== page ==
The Obama administration could save the country billions by overhauling the American way of birth.

Consider Washington, where a state review of licensed midwives (just 100 in practice) found that they saved the state an estimated $2.7 million over two years. One reason for the savings is that midwives prevent costly caesarean surgeries: 11.9% of midwifery patients in Wash- ington ended up with C-sections, compared with 24% of low-risk women in traditional obstetric care.

Currently, just 1% of women nationwide get midwife-led care outside a hospital setting. Imagine the savings if that number jumped to 10% or even 30%. Imagine if hospitals started promoting best practices: giving women one-on-one, continuous support, promoting movement and water immersion for pain relief, and reducing the use of labor stimulants and labor induction. The C-section rate would plummet, as would related infections, hemorrhages, neonatal intensive care admissions and deaths. And the country could save some serious cash. The joint Milbank report conservatively estimates savings of $2.5 billion a year if the caesarean rate were brought down to 15%.

To be frank, the U.S. maternity care system needs to be turned upside down. Midwives should be caring for the majority of pregnant women, and physicians should continue to handle high-risk cases, complications and emergencies. This is the division of labor, so to speak, that you find in the countries that spend less but get more.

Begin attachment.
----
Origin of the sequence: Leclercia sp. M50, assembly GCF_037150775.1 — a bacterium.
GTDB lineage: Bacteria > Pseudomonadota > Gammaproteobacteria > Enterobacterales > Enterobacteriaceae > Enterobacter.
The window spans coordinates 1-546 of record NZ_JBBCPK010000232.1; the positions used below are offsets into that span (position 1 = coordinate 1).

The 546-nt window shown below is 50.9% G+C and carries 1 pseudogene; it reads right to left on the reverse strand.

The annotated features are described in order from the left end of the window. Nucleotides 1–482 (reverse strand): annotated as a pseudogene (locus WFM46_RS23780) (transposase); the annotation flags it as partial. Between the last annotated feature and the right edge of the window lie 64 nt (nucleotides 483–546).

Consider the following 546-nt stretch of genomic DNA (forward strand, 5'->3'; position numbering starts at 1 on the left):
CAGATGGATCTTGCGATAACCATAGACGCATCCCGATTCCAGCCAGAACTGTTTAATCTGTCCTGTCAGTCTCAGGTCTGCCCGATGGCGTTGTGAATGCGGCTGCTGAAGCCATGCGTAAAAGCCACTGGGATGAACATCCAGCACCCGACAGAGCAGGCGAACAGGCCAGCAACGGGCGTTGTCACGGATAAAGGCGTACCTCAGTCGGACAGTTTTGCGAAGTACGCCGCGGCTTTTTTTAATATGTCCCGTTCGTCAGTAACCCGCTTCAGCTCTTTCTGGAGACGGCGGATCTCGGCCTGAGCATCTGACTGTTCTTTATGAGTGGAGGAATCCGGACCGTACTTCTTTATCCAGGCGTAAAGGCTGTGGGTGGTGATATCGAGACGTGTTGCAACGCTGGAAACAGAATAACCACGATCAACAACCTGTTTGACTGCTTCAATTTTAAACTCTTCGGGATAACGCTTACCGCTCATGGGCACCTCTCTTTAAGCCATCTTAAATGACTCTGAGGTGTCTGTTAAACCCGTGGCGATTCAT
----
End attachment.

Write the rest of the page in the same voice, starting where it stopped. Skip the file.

In those countries, a persistent public health concern is a midwife shortage. In the U.S., we don't have similar regard for midwives or their model of care. Hospitals frequently shut down nurse-midwifery practices because they don't bring in enough revenue. And although certified nurse midwives are eligible providers under federal Medicaid law and mandated for reimbursement, certified professional midwives -- who are trained in out-of-hospital birth care -- are not. In several state legislatures, they are fighting simply to be licensed, legal healthcare providers. (Californians are lucky -- certified professional midwives are licensed, and Medi-Cal covers out-of-hospital birth.)

Barack Obama could be, among so many other firsts, the first birth-friendly president. How about a Midwife Corps to recruit and train the thousands of new midwives we'll need? How about federal funding to create hundreds of new birth centers? How about an ad campaign to educate women about optimal birth?

America needs better birth care, and midwives can deliver it.

Jennifer Block is the author of "Pushed: The Painful Truth About Childbirth and Modern Maternity Care."

1 comment:

Courtney said...

Interested in what people have to say? Comments taken from the LA Times site: